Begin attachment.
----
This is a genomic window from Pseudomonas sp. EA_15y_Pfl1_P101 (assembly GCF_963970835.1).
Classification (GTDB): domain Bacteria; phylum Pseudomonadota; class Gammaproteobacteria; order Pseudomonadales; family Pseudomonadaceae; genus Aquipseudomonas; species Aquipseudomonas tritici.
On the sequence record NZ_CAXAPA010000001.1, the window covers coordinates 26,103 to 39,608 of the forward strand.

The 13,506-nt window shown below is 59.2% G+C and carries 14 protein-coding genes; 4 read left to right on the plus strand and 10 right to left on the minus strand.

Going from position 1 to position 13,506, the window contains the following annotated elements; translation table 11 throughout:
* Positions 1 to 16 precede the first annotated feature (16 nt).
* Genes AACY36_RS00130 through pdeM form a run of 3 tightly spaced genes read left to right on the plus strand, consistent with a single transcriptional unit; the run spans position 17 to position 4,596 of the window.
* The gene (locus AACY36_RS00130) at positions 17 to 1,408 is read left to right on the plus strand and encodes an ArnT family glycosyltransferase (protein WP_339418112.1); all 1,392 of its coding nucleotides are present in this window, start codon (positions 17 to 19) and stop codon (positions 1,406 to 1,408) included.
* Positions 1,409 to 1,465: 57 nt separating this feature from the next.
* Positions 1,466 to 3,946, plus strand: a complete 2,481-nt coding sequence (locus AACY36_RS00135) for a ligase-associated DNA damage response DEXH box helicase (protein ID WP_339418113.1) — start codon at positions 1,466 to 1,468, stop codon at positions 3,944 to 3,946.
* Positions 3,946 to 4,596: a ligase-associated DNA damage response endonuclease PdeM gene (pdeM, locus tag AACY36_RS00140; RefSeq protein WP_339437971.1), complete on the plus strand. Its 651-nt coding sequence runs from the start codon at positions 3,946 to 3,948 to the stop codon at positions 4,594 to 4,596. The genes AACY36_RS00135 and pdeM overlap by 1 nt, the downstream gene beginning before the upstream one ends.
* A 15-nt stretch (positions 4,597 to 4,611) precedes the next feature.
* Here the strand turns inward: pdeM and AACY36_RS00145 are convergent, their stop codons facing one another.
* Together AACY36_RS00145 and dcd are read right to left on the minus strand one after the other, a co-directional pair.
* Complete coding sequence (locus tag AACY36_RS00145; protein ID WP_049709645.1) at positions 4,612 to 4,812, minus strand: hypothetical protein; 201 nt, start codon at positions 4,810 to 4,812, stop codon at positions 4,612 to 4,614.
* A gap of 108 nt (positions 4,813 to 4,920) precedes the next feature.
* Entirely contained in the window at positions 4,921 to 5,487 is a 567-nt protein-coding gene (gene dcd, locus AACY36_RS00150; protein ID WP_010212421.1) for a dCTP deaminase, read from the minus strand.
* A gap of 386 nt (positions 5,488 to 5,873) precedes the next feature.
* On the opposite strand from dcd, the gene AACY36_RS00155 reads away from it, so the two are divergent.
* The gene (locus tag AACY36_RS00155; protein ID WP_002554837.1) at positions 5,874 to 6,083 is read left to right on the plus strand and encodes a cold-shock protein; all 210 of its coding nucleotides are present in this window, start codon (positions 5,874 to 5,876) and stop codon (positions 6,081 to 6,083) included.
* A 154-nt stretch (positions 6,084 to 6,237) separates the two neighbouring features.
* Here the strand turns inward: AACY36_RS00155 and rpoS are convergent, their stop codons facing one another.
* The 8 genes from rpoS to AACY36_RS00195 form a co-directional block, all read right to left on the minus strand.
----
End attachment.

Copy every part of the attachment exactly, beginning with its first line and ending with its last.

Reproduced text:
This is a genomic window from Pseudomonas sp. EA_15y_Pfl1_P101 (assembly GCF_963970835.1).
Classification (GTDB): domain Bacteria; phylum Pseudomonadota; class Gammaproteobacteria; order Pseudomonadales; family Pseudomonadaceae; genus Aquipseudomonas; species Aquipseudomonas tritici.
On the sequence record NZ_CAXAPA010000001.1, the window covers coordinates 26,103 to 39,608 of the forward strand.

The 13,506-nt window shown below is 59.2% G+C and carries 14 protein-coding genes; 4 read left to right on the plus strand and 10 right to left on the minus strand.

Going from position 1 to position 13,506, the window contains the following annotated elements; translation table 11 throughout:
* Positions 1 to 16 precede the first annotated feature (16 nt).
* Genes AACY36_RS00130 through pdeM form a run of 3 tightly spaced genes read left to right on the plus strand, consistent with a single transcriptional unit; the run spans position 17 to position 4,596 of the window.
* The gene (locus AACY36_RS00130) at positions 17 to 1,408 is read left to right on the plus strand and encodes an ArnT family glycosyltransferase (protein WP_339418112.1); all 1,392 of its coding nucleotides are present in this window, start codon (positions 17 to 19) and stop codon (positions 1,406 to 1,408) included.
* Positions 1,409 to 1,465: 57 nt separating this feature from the next.
* Positions 1,466 to 3,946, plus strand: a complete 2,481-nt coding sequence (locus AACY36_RS00135) for a ligase-associated DNA damage response DEXH box helicase (protein ID WP_339418113.1) — start codon at positions 1,466 to 1,468, stop codon at positions 3,944 to 3,946.
* Positions 3,946 to 4,596: a ligase-associated DNA damage response endonuclease PdeM gene (pdeM, locus tag AACY36_RS00140; RefSeq protein WP_339437971.1), complete on the plus strand. Its 651-nt coding sequence runs from the start codon at positions 3,946 to 3,948 to the stop codon at positions 4,594 to 4,596. The genes AACY36_RS00135 and pdeM overlap by 1 nt, the downstream gene beginning before the upstream one ends.
* A 15-nt stretch (positions 4,597 to 4,611) precedes the next feature.
* Here the strand turns inward: pdeM and AACY36_RS00145 are convergent, their stop codons facing one another.
* Together AACY36_RS00145 and dcd are read right to left on the minus strand one after the other, a co-directional pair.
* Complete coding sequence (locus tag AACY36_RS00145; protein ID WP_049709645.1) at positions 4,612 to 4,812, minus strand: hypothetical protein; 201 nt, start codon at positions 4,810 to 4,812, stop codon at positions 4,612 to 4,614.
* A gap of 108 nt (positions 4,813 to 4,920) precedes the next feature.
* Entirely contained in the window at positions 4,921 to 5,487 is a 567-nt protein-coding gene (gene dcd, locus AACY36_RS00150; protein ID WP_010212421.1) for a dCTP deaminase, read from the minus strand.
* A gap of 386 nt (positions 5,488 to 5,873) precedes the next feature.
* On the opposite strand from dcd, the gene AACY36_RS00155 reads away from it, so the two are divergent.
* The gene (locus tag AACY36_RS00155; protein ID WP_002554837.1) at positions 5,874 to 6,083 is read left to right on the plus strand and encodes a cold-shock protein; all 210 of its coding nucleotides are present in this window, start codon (positions 5,874 to 5,876) and stop codon (positions 6,081 to 6,083) included.
* A 154-nt stretch (positions 6,084 to 6,237) separates the two neighbouring features.
* Here the strand turns inward: AACY36_RS00155 and rpoS are convergent, their stop codons facing one another.
* The 8 genes from rpoS to AACY36_RS00195 form a co-directional block, all read right to left on the minus strand.